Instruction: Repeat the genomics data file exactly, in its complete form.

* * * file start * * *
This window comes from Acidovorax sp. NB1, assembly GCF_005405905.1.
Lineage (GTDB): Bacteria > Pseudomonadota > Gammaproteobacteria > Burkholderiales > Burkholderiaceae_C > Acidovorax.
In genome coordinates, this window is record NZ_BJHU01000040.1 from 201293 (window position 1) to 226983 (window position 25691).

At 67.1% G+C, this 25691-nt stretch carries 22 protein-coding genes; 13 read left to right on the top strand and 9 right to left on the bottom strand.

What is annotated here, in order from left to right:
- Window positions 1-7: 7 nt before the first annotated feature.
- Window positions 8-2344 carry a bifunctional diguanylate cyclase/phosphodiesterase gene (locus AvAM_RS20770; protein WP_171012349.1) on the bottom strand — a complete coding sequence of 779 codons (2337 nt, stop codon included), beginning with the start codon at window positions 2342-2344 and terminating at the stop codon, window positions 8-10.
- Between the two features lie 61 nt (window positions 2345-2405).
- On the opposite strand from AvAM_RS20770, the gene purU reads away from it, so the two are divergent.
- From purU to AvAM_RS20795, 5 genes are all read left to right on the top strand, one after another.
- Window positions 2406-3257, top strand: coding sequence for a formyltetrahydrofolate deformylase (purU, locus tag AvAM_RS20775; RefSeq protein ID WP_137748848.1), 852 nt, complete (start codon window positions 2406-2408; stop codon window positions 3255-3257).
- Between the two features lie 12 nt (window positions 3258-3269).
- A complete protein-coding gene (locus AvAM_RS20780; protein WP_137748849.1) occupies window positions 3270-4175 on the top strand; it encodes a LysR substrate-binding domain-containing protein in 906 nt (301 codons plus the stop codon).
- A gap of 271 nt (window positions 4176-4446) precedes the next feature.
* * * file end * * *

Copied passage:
This window comes from Acidovorax sp. NB1, assembly GCF_005405905.1.
Lineage (GTDB): Bacteria > Pseudomonadota > Gammaproteobacteria > Burkholderiales > Burkholderiaceae_C > Acidovorax.
In genome coordinates, this window is record NZ_BJHU01000040.1 from 201293 (window position 1) to 226983 (window position 25691).

At 67.1% G+C, this 25691-nt stretch carries 22 protein-coding genes; 13 read left to right on the top strand and 9 right to left on the bottom strand.

What is annotated here, in order from left to right:
- Window positions 1-7: 7 nt before the first annotated feature.
- Window positions 8-2344 carry a bifunctional diguanylate cyclase/phosphodiesterase gene (locus AvAM_RS20770; protein WP_171012349.1) on the bottom strand — a complete coding sequence of 779 codons (2337 nt, stop codon included), beginning with the start codon at window positions 2342-2344 and terminating at the stop codon, window positions 8-10.
- Between the two features lie 61 nt (window positions 2345-2405).
- On the opposite strand from AvAM_RS20770, the gene purU reads away from it, so the two are divergent.
- From purU to AvAM_RS20795, 5 genes are all read left to right on the top strand, one after another.
- Window positions 2406-3257, top strand: coding sequence for a formyltetrahydrofolate deformylase (purU, locus tag AvAM_RS20775; RefSeq protein ID WP_137748848.1), 852 nt, complete (start codon window positions 2406-2408; stop codon window positions 3255-3257).
- Between the two features lie 12 nt (window positions 3258-3269).
- A complete protein-coding gene (locus AvAM_RS20780; protein WP_137748849.1) occupies window positions 3270-4175 on the top strand; it encodes a LysR substrate-binding domain-containing protein in 906 nt (301 codons plus the stop codon).
- A gap of 271 nt (window positions 4176-4446) precedes the next feature.